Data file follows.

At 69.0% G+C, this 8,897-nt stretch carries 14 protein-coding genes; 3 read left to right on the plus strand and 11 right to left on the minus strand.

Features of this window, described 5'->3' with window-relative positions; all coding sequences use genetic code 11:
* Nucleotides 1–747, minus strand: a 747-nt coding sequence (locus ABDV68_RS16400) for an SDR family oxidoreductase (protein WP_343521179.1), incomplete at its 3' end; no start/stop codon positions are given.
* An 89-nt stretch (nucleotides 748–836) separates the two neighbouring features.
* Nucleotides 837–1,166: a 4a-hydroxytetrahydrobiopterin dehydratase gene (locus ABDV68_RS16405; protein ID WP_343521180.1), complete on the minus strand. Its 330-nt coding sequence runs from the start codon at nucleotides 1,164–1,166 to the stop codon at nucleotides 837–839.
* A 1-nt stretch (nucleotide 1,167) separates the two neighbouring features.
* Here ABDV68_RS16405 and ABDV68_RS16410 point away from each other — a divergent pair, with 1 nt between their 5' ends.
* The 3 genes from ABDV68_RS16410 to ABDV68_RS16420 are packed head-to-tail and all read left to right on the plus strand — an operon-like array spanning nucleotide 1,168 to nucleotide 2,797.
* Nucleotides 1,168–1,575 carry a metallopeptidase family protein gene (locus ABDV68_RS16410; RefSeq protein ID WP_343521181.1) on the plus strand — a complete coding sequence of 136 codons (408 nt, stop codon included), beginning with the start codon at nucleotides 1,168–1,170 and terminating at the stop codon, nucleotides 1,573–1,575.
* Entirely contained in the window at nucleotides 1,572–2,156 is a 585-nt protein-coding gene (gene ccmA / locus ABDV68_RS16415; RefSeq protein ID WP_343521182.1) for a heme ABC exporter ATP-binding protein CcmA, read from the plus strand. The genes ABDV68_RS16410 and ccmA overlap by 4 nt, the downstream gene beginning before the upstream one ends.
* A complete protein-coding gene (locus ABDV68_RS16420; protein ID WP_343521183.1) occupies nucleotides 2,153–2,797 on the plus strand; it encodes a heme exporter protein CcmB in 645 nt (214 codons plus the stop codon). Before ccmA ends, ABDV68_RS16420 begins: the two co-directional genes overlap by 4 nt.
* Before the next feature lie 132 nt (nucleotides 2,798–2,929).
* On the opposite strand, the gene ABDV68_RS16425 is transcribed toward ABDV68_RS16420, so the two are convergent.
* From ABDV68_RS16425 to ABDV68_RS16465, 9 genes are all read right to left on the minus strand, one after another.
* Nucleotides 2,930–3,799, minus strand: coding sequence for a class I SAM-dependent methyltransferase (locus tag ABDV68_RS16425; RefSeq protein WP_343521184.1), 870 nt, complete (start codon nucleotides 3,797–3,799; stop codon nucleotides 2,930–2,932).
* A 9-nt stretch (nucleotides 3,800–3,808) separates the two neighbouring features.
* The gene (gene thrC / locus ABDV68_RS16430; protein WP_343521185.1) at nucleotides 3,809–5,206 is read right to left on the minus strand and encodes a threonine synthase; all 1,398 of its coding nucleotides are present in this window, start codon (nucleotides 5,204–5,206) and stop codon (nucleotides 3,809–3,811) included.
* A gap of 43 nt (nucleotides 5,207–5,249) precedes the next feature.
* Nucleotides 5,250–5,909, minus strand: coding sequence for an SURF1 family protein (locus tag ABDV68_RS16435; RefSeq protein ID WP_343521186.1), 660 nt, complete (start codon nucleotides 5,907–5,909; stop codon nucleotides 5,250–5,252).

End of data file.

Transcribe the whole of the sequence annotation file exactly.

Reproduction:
At 69.0% G+C, this 8,897-nt stretch carries 14 protein-coding genes; 3 read left to right on the plus strand and 11 right to left on the minus strand.

Features of this window, described 5'->3' with window-relative positions; all coding sequences use genetic code 11:
* Nucleotides 1–747, minus strand: a 747-nt coding sequence (locus ABDV68_RS16400) for an SDR family oxidoreductase (protein WP_343521179.1), incomplete at its 3' end; no start/stop codon positions are given.
* An 89-nt stretch (nucleotides 748–836) separates the two neighbouring features.
* Nucleotides 837–1,166: a 4a-hydroxytetrahydrobiopterin dehydratase gene (locus ABDV68_RS16405; protein ID WP_343521180.1), complete on the minus strand. Its 330-nt coding sequence runs from the start codon at nucleotides 1,164–1,166 to the stop codon at nucleotides 837–839.
* A 1-nt stretch (nucleotide 1,167) separates the two neighbouring features.
* Here ABDV68_RS16405 and ABDV68_RS16410 point away from each other — a divergent pair, with 1 nt between their 5' ends.
* The 3 genes from ABDV68_RS16410 to ABDV68_RS16420 are packed head-to-tail and all read left to right on the plus strand — an operon-like array spanning nucleotide 1,168 to nucleotide 2,797.
* Nucleotides 1,168–1,575 carry a metallopeptidase family protein gene (locus ABDV68_RS16410; RefSeq protein ID WP_343521181.1) on the plus strand — a complete coding sequence of 136 codons (408 nt, stop codon included), beginning with the start codon at nucleotides 1,168–1,170 and terminating at the stop codon, nucleotides 1,573–1,575.
* Entirely contained in the window at nucleotides 1,572–2,156 is a 585-nt protein-coding gene (gene ccmA / locus ABDV68_RS16415; RefSeq protein ID WP_343521182.1) for a heme ABC exporter ATP-binding protein CcmA, read from the plus strand. The genes ABDV68_RS16410 and ccmA overlap by 4 nt, the downstream gene beginning before the upstream one ends.
* A complete protein-coding gene (locus ABDV68_RS16420; protein ID WP_343521183.1) occupies nucleotides 2,153–2,797 on the plus strand; it encodes a heme exporter protein CcmB in 645 nt (214 codons plus the stop codon). Before ccmA ends, ABDV68_RS16420 begins: the two co-directional genes overlap by 4 nt.
* Before the next feature lie 132 nt (nucleotides 2,798–2,929).
* On the opposite strand, the gene ABDV68_RS16425 is transcribed toward ABDV68_RS16420, so the two are convergent.
* From ABDV68_RS16425 to ABDV68_RS16465, 9 genes are all read right to left on the minus strand, one after another.
* Nucleotides 2,930–3,799, minus strand: coding sequence for a class I SAM-dependent methyltransferase (locus tag ABDV68_RS16425; RefSeq protein WP_343521184.1), 870 nt, complete (start codon nucleotides 3,797–3,799; stop codon nucleotides 2,930–2,932).
* A 9-nt stretch (nucleotides 3,800–3,808) separates the two neighbouring features.
* The gene (gene thrC / locus ABDV68_RS16430; protein WP_343521185.1) at nucleotides 3,809–5,206 is read right to left on the minus strand and encodes a threonine synthase; all 1,398 of its coding nucleotides are present in this window, start codon (nucleotides 5,204–5,206) and stop codon (nucleotides 3,809–3,811) included.
* A gap of 43 nt (nucleotides 5,207–5,249) precedes the next feature.
* Nucleotides 5,250–5,909, minus strand: coding sequence for an SURF1 family protein (locus tag ABDV68_RS16435; RefSeq protein ID WP_343521186.1), 660 nt, complete (start codon nucleotides 5,907–5,909; stop codon nucleotides 5,250–5,252).